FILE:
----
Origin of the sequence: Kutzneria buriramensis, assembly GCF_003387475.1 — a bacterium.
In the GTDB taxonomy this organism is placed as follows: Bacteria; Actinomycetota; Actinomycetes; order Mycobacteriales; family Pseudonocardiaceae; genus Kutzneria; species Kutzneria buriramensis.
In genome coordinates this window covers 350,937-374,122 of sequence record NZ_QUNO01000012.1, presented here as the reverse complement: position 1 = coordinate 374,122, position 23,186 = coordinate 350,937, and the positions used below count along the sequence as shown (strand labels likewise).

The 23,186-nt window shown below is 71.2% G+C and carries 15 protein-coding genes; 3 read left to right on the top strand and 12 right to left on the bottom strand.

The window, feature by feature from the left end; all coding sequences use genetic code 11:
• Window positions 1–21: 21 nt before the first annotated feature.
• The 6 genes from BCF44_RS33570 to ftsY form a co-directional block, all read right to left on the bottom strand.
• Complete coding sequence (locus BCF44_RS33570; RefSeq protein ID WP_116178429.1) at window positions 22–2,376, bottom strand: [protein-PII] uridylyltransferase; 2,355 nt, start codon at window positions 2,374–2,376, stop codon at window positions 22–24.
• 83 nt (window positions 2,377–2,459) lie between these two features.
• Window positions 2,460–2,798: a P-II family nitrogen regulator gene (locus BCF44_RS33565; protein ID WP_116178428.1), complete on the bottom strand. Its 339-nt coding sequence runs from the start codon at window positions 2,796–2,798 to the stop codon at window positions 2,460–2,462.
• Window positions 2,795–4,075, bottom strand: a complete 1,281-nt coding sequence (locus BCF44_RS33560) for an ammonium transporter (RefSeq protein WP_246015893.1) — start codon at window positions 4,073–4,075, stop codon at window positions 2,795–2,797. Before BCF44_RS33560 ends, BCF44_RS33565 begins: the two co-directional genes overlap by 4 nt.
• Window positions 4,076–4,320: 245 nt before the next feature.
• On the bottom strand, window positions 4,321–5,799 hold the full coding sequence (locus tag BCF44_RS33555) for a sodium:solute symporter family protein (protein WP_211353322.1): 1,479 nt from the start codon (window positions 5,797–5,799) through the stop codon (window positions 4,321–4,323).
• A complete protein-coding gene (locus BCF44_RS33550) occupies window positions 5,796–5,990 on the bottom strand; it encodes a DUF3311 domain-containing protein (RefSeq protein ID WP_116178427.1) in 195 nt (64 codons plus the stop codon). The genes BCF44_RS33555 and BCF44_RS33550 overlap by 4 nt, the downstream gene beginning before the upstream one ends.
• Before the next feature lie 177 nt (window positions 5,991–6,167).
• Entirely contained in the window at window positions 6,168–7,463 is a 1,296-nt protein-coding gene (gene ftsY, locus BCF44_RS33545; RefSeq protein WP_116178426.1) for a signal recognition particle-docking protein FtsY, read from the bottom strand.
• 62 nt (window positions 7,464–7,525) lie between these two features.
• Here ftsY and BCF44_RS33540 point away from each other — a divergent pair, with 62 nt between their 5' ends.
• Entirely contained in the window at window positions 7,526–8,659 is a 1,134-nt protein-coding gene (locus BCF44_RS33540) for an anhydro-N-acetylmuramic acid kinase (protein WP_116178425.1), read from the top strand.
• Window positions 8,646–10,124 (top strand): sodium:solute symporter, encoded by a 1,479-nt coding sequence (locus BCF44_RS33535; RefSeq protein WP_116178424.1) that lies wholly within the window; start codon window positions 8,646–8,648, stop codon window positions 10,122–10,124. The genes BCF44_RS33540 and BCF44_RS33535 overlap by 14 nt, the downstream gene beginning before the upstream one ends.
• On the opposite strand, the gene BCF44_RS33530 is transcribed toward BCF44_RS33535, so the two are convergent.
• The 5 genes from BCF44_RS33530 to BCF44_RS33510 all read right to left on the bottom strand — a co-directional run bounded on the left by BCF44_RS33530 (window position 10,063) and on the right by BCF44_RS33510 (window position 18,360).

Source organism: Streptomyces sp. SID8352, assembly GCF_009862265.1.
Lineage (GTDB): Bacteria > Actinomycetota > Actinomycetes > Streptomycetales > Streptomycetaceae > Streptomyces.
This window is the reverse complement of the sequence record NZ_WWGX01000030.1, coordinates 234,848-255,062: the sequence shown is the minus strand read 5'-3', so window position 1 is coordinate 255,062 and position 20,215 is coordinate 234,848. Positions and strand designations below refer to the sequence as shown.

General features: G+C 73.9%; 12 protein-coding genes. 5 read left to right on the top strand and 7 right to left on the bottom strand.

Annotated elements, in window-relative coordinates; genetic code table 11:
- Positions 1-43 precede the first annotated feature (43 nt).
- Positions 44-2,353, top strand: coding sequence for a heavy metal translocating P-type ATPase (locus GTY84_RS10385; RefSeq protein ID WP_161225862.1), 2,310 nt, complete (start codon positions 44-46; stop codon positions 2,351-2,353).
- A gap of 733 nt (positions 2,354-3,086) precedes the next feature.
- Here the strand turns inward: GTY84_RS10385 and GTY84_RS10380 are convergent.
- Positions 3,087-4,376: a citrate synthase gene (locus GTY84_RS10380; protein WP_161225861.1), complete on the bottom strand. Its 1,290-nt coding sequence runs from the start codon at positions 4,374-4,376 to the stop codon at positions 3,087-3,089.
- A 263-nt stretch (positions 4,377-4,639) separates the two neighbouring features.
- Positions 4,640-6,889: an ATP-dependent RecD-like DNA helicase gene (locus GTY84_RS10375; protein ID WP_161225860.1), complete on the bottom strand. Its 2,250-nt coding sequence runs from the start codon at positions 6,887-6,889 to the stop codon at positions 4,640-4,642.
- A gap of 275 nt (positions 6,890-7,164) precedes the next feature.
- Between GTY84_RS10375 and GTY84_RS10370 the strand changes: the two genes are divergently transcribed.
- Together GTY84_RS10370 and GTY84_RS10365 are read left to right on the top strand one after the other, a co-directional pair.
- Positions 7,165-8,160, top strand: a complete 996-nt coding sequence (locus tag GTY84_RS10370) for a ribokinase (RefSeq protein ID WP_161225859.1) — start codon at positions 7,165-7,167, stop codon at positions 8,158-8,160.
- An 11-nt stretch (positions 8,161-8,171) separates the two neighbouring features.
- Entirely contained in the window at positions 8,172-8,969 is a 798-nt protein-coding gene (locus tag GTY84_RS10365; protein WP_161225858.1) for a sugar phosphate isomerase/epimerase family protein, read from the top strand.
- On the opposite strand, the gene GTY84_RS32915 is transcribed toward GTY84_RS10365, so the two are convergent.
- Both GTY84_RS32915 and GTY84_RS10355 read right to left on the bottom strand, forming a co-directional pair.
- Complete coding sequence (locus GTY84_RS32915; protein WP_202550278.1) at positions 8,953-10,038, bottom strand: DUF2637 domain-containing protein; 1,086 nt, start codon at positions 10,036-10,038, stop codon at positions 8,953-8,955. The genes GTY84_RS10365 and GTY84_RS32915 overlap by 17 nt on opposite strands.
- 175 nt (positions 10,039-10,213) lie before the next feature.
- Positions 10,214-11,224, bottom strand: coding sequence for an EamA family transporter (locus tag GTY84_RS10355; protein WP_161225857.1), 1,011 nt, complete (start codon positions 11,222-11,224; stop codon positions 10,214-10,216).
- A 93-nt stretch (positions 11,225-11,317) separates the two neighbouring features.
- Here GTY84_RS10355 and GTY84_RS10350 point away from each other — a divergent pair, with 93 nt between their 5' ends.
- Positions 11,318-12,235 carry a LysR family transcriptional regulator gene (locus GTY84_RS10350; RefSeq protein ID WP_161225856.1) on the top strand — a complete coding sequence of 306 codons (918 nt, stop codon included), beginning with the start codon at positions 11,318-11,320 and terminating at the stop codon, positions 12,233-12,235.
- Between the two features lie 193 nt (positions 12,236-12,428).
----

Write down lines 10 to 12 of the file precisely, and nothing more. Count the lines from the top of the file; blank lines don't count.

• Window positions 2,460–2,798: a P-II family nitrogen regulator gene (locus BCF44_RS33565; protein ID WP_116178428.1), complete on the bottom strand. Its 339-nt coding sequence runs from the start codon at window positions 2,796–2,798 to the stop codon at window positions 2,460–2,462.
• Window positions 2,795–4,075, bottom strand: a complete 1,281-nt coding sequence (locus BCF44_RS33560) for an ammonium transporter (RefSeq protein WP_246015893.1) — start codon at window positions 4,073–4,075, stop codon at window positions 2,795–2,797. Before BCF44_RS33560 ends, BCF44_RS33565 begins: the two co-directional genes overlap by 4 nt.
• Window positions 4,076–4,320: 245 nt before the next feature.